The Good Samaritan: A Type and Shadow of the Plan of Salvation
One of the most influential stories told by Jesus is the parable of the Good Samaritan (Luke 10:30–35). As a result of this scripture, people all over the world, whether Christians or not, speak of being a Good Samaritan, of doing good for people who are in peril or need. Modern-day Good Samaritans stop to help stranded travelers fix flat tires or find shelter, come to the rescue of people in distress, or serve spontaneously as benevolent volunteers. They even receive legal immunity in many states should they happen to make matters worse while trying to be of help. Most people in modern society know the main details of the story of the Good Samaritan, and this memorable story inspires benevolent daily decisions, both socially and religiously. Because we all have serious needs, this parable speaks deeply to every human soul.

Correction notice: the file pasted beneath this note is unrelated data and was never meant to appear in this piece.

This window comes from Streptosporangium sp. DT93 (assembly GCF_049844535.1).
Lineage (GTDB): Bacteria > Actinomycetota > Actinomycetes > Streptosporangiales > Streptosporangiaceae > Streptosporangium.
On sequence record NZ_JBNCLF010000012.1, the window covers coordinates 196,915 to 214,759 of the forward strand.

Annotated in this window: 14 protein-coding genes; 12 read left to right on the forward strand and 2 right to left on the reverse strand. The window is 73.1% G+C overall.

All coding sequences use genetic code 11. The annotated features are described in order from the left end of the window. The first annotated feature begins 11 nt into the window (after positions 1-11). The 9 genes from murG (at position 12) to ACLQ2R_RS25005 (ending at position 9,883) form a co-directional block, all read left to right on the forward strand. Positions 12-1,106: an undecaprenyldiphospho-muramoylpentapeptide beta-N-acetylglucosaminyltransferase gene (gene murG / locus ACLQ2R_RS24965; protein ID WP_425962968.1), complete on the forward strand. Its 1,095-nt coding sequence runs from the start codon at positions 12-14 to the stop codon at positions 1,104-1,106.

As important and dramatic as its ethical content obviously is, Jesus' story may harbor far more meaning than most people ever imagine. An ancient but now almost forgotten tradition, extending back to the earliest days of Christian interpretation, sees this tale as much more than a story and as far more than a parable. According to this early Christian view, the narrative is to be read as an impressive allegory of the fall and redemption of mankind. In LDS terms, it may be seen even more expansively as a type and shadow of the eternal plan of salvation. This article explores and embraces the allegorical layer of signification and shows how a deeper level of meaning does not detract from the conventional understanding of the parable but adds rich, epic dimensions to the typical understanding of this classic vignette.